5 Tips to Rock Holiday Sales on Your Etsy Store
Etsy.com has become one of those must stops for many entrepreneurs—more than 800,000 of them, according to the site. These people create handmade goods and want to sell them. But those who gravitate to arts, crafts, and design often don’t have the best natural chops for business. That’s not good during gift-buying prime time.
So Allison Strine, co-author of Starting an Etsy Business For Dummies, and her publisher put together a list of some tips to help make a greener Christmas for sales. Some of the points were a bit trite—there’s only so much “networking” you can do before you finally drive your Facebook and Twitter connections to come looking for you with tar and feathers—but, there were some good ones. Here’s the cream of the crop:
It’s a retailing basic, whether you’re in one of the most sophisticated chain stores in the world or you’re strolling through a craft show. Monolithic offerings and pricing means you’ve just eliminated anyone who isn’t interested in spending that amount of money on what you offer. So create tiers or levels of pricing. If you have many $25 items, consider some at $5 that can be a stocking stuffer or an impulse buy. Similarly, don’t write off having some items at $100. Why not let someone spend more if they wish without having to buy duplicates?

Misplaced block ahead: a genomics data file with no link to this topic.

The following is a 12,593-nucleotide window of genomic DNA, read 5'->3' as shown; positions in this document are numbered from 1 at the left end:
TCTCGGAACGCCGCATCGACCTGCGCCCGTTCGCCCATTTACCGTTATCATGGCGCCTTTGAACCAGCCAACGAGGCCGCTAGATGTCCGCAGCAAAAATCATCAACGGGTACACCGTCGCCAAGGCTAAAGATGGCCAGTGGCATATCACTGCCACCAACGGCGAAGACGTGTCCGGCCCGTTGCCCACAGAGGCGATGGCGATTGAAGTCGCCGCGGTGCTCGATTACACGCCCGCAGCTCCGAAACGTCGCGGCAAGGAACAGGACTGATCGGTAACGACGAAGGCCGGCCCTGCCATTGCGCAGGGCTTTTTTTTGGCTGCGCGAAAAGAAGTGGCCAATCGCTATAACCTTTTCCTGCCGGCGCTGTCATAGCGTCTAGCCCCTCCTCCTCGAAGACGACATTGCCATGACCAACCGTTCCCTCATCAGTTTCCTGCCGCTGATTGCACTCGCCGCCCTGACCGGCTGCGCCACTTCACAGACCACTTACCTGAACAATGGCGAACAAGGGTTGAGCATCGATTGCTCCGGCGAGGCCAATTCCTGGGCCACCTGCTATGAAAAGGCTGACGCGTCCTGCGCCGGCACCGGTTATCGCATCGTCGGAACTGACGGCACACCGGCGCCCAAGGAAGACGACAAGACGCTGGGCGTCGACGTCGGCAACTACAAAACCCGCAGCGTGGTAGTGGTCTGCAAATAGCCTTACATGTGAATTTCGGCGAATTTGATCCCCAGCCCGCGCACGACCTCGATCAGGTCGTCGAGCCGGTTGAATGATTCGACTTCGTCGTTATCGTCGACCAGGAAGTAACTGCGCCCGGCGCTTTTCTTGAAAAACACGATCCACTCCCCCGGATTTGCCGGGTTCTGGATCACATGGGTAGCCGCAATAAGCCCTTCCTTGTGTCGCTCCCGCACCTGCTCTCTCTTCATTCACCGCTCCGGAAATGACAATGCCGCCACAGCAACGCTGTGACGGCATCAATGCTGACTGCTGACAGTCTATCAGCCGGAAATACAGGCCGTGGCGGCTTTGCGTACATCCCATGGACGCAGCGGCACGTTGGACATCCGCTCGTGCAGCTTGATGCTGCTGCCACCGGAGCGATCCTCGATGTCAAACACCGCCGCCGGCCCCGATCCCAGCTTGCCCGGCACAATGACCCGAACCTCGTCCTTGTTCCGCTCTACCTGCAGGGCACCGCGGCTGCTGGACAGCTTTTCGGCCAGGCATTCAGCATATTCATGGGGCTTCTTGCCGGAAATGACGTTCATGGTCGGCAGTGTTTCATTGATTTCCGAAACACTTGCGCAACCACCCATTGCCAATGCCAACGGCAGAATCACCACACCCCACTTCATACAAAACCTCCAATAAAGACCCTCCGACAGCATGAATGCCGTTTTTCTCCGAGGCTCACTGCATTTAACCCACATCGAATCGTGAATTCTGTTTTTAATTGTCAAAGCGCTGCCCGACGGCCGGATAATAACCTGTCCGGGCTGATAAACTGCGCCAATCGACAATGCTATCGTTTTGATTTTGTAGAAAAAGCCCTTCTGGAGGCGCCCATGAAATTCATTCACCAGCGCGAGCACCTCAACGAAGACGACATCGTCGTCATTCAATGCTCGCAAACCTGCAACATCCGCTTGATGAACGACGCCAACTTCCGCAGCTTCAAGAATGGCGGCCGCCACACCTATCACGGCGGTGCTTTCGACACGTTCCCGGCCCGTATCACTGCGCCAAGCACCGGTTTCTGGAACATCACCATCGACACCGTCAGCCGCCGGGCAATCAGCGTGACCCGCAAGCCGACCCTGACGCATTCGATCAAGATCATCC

Give a little to get a little
Strine suggests giving customers something, whether advice on a blog, gift-wrapping, a little gift with a purchase, or free shipping. She says that it builds trust and helps develop relationships. There’s the equally-valid view that consumers like to get something for nothing and have become accustomed to the practice this time of year. Try it as an experiment and see how it works, tracking your order volume, average order size, and other factors that might show whether the marketing tactic encouraged more buying or not.
Provide a guarantee
Marvelous advice. One of the reasons consumers can be reluctant to buy from the Web is concern about being burned. A guarantee may not solve all trust issues, but it will help. Also, even if someone doesn’t like a product, quickly resolving the issue and keeping the person happy can pay off in some good word-of-mouth and, more importantly, a lack of the bad variety.
People hate to make decisions and procrastination kills impulse purchases. If you’re running a special, limit it in time. That helps create a sense of urgency that should increase response. Also, be realistic about deadlines. If someone wants a product in hand by Christmas Eve, then make sure you have enough time to package and ship an order and still leave enough days for the product to reach its destination. Factor in the increasing load on the post office and carrier services, as well.
Pay attention to how you shop on Etsy
Browse Etsy and see what products and shops appeal to you. Learn from the experience. You can’t expect that all customers are like you, but figure some things don’t change. If you find a certain technique—maybe a way of handling product descriptions or photographs—seems to work in more than one Etsy store, you’ve probably upon an important principle of merchandising.
ERIK SHERMAN | Columnist
Erik Sherman's work has appeared in such publications as The Wall Street Journal, The New York Times Magazine, and Fortune. He also blogs for CBS MoneyWatch.